XJ X350 door actuator repair
Compliments of henry crun @ jaguarforums.com
The front passenger door of my right hand drive (Australian) 2006 XJR had an intermittent unlocking failure. It would lock consistently, but frequently fail to unlock when the central locking dash button was pressed. In this case, I was able to resolve the failure by lubricating the door latch actuator internal mechanism. Unfortunately, lubrication requires removal of the actuator from the car and partial disassembly.
These procedures apply equally well for replacement of the actuator (part numberC2C30696?) if it is not to be reconditioned.
Removal and replacement is performed with the car battery connected because power is required during these processes. This is a relatively easy job and does not require any special tools and equipment other than the following:
male torx drivers with ratchet
long cable ties
Allow about an hour for actuator removal, half an hour for replacement and another hour if the actuator is to be disassembled, lubricated and re-assembled.
Step 1Remove the door card
From within the door lever recess, remove the small round plastic cover with a pick, then the small torx screw underneath. From under the door armrest, remove the 2 torx screws.
Lever off the door card, by inserting a large flat-bladed screwdriver in the gap under the edge of the door card at the positions shown, starting at the door bottom edge and working your way up both sides as the clips release
These are solid clips and will not break or pull out of the door card. Support the door card while disconnecting the wiring loomplug inside. Release the cable from the internal door lever. Set the door card aside.
Step 2Remove the inner plastic door cover
Remove the torx screws retaining the cover.
Do not disconnect the wiring loom plug (to maintain power to the window winder and actuator). Simply swing the door cover up out of the way and tie it to the window frame with a large cable tie
Note the position of the cable tie and also the internal door lever cable and the window glass support strut.
Step 3Remove the actuator
Wind up the window most of the way, remembering the cable tie! From the outside edge of the door, remove the 3 torx screws retaining the actuator.
When the actuator is unbolted, reach inside the door frame and disconnect the external door lever rod from the actuator, by levering off the white clip with a small screwdriver.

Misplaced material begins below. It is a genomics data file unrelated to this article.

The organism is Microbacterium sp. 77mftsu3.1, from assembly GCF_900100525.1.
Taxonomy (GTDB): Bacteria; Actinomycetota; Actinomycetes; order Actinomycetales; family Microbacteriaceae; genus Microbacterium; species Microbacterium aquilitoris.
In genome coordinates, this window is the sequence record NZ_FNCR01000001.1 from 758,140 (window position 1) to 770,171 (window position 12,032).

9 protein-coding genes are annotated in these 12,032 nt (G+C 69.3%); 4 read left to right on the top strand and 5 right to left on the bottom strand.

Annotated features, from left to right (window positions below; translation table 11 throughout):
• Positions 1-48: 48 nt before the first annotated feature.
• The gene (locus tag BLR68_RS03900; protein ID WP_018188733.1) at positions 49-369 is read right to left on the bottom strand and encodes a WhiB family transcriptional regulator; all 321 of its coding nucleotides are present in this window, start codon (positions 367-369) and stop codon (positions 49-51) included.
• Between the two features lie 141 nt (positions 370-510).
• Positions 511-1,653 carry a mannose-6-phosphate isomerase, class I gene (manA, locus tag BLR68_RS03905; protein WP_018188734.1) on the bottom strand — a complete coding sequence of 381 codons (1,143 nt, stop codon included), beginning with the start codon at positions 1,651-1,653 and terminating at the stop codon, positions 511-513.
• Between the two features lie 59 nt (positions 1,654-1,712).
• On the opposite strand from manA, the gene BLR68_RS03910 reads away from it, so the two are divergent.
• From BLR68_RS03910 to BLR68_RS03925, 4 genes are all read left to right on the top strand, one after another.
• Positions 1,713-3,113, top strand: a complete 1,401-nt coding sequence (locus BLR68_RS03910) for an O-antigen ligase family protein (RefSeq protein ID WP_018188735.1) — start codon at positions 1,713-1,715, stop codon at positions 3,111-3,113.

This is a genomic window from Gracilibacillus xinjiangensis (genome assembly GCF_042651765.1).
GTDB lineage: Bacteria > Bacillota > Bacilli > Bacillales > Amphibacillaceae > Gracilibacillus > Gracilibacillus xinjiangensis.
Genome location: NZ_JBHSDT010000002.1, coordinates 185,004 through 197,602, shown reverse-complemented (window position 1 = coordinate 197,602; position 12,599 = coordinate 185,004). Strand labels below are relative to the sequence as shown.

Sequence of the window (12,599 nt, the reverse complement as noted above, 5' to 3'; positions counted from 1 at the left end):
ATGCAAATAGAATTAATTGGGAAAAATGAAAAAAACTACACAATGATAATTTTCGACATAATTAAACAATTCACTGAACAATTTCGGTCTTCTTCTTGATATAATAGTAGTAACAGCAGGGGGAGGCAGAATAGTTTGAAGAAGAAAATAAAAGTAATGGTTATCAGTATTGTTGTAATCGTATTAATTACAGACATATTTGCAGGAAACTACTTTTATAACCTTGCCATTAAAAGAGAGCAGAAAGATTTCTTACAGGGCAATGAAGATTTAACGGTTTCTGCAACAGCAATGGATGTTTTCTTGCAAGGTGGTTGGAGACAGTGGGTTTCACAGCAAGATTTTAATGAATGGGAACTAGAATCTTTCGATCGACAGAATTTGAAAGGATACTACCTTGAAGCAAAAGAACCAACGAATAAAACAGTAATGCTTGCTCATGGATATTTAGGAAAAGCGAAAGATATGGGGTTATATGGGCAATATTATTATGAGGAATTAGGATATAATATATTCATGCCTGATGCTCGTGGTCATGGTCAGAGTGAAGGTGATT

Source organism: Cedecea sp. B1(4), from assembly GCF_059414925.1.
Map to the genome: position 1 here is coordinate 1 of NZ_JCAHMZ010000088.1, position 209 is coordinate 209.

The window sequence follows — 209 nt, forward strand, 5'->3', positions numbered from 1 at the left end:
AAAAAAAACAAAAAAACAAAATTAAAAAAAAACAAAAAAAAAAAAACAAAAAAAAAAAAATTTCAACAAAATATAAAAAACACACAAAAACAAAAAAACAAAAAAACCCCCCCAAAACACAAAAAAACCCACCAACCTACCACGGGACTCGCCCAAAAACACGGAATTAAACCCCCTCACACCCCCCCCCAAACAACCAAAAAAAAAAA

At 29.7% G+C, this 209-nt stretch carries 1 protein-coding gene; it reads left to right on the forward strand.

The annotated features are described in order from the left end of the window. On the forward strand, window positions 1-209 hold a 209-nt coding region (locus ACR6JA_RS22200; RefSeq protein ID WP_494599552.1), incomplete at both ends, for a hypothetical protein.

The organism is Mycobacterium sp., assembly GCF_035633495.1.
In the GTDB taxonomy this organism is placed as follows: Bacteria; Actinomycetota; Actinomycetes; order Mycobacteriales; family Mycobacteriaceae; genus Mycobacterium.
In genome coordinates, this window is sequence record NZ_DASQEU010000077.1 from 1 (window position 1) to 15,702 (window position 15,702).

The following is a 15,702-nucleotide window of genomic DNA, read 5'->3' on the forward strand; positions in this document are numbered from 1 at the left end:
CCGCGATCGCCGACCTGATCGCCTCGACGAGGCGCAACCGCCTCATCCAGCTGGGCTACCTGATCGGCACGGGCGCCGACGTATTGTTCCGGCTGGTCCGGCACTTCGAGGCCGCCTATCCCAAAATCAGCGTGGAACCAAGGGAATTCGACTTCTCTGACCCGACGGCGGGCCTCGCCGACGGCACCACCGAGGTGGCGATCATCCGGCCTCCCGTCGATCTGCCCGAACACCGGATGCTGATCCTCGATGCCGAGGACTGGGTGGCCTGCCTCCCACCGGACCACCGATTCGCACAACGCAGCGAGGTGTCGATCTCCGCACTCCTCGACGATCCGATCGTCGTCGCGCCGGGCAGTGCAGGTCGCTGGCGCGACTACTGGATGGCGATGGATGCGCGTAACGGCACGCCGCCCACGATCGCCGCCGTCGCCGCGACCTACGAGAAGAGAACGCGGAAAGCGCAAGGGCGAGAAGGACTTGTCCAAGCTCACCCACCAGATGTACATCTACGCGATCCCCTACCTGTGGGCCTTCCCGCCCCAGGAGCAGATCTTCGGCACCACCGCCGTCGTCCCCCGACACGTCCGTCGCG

Disconnect the two wiring loom plugs. Re-route the cable for the internal door lever behind the window glass support strut. Slide the actuator out behind the window glass support strut. It is a fairly tight fit.
Step 4 Open the actuator housing (if actuator is to be repaired rather than replaced)
Remove the moisture shield. It is retained by clips on the top and right side of the housing.
Remove the 3 torx screws retaining the cover to the actuator housing.
Remove the cover by releasing the large clips on the top right and top left of the housing. Along the bottom edge, insert and slide a small flat-bladed screw driver between the cover and housing, until the 3 lower clips are also released. The cover will then come off easily.
Step 5 Examine the actuator to determine cause of faulty operation
Once the cover was removed, I examined the internal mechanism for failed components but found none. The mechanism basically consists of a motor driving a rotating cam gear, which locks and unlocks the actuator latch. The motor is powered from pins 5 and 6 in the 8 pin female socket. Polarity reversal is used to reverse the motor for locking/unlocking operations. A 3 pin micro switch switches the current from pin 5 to the motor. The mechanism is designed to interrupt current to the motor during part of the unlocking operation during which it ‘free-wheels’ for some as yet unknown reason, possible to reduce noise and vibration? Using a 12v power supply, I confirmed the fault symptoms, by operating the actuator to lock, by applying positive current to pin 5 and negative current to pin 6 and then reversing polarity to unlock. The actuator can also be connected to the cars wiring loom plugs for this process. Before applying power, clamp the motor in its open housing to prevent its escape.
I concluded that the unlocking operation was failing because of excessive friction in the mechanism, stopping travel during ‘free-wheeling’. The unpowered free-wheeling phase relies on the mechanism to be correctly lubricated.
Step 6 Lubricating the actuator
Remove the actuator cam wheel and grease its bottom side cam groove as well as the components as shown on its top side with lithium or other plastic-safe grease. Note that the amount of grease is critical. Too much will increase friction rather than reduce it. Add/remove grease as required and test the actuator to ensure it operates correctly, before replacing in the car.
Actuator reassembly and car re-installation is the reverse of steps 1 to 4.
Good luck and please let me know of any errors or omissions.